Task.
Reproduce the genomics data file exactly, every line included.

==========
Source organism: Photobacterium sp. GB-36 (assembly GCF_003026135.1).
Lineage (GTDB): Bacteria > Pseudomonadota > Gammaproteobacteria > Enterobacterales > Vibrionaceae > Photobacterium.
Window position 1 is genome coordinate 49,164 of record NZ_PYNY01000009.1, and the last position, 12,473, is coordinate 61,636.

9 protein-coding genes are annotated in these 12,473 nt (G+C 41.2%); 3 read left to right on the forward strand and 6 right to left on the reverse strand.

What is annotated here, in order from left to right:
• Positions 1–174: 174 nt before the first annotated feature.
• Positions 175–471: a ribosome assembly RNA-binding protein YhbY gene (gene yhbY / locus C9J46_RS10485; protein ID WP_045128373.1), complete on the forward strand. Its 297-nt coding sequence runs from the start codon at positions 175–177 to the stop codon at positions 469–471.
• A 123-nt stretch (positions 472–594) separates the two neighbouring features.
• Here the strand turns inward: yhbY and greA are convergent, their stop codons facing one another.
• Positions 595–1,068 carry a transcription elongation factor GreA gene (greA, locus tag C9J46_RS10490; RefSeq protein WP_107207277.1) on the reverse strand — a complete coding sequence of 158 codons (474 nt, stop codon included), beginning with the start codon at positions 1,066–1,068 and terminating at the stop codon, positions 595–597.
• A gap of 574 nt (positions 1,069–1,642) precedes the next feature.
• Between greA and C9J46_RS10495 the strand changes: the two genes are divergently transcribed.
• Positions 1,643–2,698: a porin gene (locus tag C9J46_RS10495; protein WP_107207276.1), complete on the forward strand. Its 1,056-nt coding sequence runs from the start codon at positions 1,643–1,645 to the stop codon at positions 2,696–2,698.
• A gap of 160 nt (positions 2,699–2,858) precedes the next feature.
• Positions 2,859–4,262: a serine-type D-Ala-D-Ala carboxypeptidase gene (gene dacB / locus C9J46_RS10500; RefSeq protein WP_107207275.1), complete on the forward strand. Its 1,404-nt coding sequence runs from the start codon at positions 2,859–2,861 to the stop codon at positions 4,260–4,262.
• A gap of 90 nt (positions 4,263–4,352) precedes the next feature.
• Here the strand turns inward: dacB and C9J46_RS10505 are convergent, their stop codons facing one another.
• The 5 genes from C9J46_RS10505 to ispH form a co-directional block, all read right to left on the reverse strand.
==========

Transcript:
Source organism: Photobacterium sp. GB-36 (assembly GCF_003026135.1).
Lineage (GTDB): Bacteria > Pseudomonadota > Gammaproteobacteria > Enterobacterales > Vibrionaceae > Photobacterium.
Window position 1 is genome coordinate 49,164 of record NZ_PYNY01000009.1, and the last position, 12,473, is coordinate 61,636.

9 protein-coding genes are annotated in these 12,473 nt (G+C 41.2%); 3 read left to right on the forward strand and 6 right to left on the reverse strand.

What is annotated here, in order from left to right:
• Positions 1–174: 174 nt before the first annotated feature.
• Positions 175–471: a ribosome assembly RNA-binding protein YhbY gene (gene yhbY / locus C9J46_RS10485; protein ID WP_045128373.1), complete on the forward strand. Its 297-nt coding sequence runs from the start codon at positions 175–177 to the stop codon at positions 469–471.
• A 123-nt stretch (positions 472–594) separates the two neighbouring features.
• Here the strand turns inward: yhbY and greA are convergent, their stop codons facing one another.
• Positions 595–1,068 carry a transcription elongation factor GreA gene (greA, locus tag C9J46_RS10490; RefSeq protein WP_107207277.1) on the reverse strand — a complete coding sequence of 158 codons (474 nt, stop codon included), beginning with the start codon at positions 1,066–1,068 and terminating at the stop codon, positions 595–597.
• A gap of 574 nt (positions 1,069–1,642) precedes the next feature.
• Between greA and C9J46_RS10495 the strand changes: the two genes are divergently transcribed.
• Positions 1,643–2,698: a porin gene (locus tag C9J46_RS10495; protein WP_107207276.1), complete on the forward strand. Its 1,056-nt coding sequence runs from the start codon at positions 1,643–1,645 to the stop codon at positions 2,696–2,698.
• A gap of 160 nt (positions 2,699–2,858) precedes the next feature.
• Positions 2,859–4,262: a serine-type D-Ala-D-Ala carboxypeptidase gene (gene dacB / locus C9J46_RS10500; RefSeq protein WP_107207275.1), complete on the forward strand. Its 1,404-nt coding sequence runs from the start codon at positions 2,859–2,861 to the stop codon at positions 4,260–4,262.
• A gap of 90 nt (positions 4,263–4,352) precedes the next feature.
• Here the strand turns inward: dacB and C9J46_RS10505 are convergent, their stop codons facing one another.
• The 5 genes from C9J46_RS10505 to ispH form a co-directional block, all read right to left on the reverse strand.